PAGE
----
Tuesday, May 5, 2009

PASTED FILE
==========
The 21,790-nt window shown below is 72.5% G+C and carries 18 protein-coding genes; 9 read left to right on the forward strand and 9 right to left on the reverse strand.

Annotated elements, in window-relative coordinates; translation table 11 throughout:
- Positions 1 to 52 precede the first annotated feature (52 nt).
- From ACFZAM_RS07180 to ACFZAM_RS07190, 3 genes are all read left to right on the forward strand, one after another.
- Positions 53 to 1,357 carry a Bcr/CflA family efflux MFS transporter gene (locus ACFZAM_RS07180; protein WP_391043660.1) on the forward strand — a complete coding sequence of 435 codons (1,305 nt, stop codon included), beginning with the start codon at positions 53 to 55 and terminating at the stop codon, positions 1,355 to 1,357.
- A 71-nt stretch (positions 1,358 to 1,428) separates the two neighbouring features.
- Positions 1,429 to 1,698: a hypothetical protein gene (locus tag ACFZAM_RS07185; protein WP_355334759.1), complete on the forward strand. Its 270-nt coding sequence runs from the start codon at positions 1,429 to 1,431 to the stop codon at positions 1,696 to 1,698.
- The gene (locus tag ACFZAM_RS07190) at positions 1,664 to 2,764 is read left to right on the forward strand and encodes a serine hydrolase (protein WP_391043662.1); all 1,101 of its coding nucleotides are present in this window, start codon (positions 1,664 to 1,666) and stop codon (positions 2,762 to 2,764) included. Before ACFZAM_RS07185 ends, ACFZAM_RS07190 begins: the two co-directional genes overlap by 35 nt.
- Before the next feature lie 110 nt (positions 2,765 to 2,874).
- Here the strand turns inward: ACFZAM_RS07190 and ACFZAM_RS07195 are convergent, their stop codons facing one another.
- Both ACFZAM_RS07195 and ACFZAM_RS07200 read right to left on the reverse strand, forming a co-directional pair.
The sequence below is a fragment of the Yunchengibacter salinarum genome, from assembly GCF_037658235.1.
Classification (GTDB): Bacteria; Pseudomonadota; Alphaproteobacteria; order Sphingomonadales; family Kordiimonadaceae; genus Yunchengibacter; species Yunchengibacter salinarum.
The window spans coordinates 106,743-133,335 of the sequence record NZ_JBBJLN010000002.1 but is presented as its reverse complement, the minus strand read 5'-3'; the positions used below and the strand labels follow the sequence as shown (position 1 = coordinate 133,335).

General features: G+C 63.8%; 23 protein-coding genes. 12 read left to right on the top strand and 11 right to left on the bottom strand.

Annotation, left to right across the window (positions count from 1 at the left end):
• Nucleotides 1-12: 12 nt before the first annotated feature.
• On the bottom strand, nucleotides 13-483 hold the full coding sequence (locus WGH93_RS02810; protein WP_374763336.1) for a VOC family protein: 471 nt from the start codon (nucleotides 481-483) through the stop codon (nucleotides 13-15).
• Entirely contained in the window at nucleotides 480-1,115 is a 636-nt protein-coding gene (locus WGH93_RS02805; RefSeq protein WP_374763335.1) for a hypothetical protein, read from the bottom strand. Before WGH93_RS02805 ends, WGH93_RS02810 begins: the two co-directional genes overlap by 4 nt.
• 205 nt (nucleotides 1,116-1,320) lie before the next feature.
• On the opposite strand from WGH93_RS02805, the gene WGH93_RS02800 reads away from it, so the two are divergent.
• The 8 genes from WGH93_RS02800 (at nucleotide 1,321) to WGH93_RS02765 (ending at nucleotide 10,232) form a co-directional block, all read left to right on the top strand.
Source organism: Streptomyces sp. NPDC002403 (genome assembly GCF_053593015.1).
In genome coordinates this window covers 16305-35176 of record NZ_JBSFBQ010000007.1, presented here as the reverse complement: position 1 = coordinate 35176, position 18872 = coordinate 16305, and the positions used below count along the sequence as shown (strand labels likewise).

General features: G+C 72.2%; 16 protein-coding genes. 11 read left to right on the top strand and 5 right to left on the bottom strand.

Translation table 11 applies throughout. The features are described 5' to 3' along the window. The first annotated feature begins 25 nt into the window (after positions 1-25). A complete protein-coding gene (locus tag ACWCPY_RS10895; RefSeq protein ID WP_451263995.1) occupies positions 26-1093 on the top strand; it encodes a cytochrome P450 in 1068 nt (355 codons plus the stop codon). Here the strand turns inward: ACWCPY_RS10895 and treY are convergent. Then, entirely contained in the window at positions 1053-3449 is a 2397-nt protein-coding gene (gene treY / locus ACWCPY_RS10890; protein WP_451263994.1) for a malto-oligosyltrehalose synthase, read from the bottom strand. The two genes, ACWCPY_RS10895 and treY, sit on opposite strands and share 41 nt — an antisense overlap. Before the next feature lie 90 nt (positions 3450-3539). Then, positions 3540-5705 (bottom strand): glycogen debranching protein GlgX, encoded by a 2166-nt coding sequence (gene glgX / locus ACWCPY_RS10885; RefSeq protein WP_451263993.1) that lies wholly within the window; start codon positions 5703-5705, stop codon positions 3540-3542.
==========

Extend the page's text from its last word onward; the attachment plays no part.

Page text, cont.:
Ritual etiquette? OR how not to be a Jerk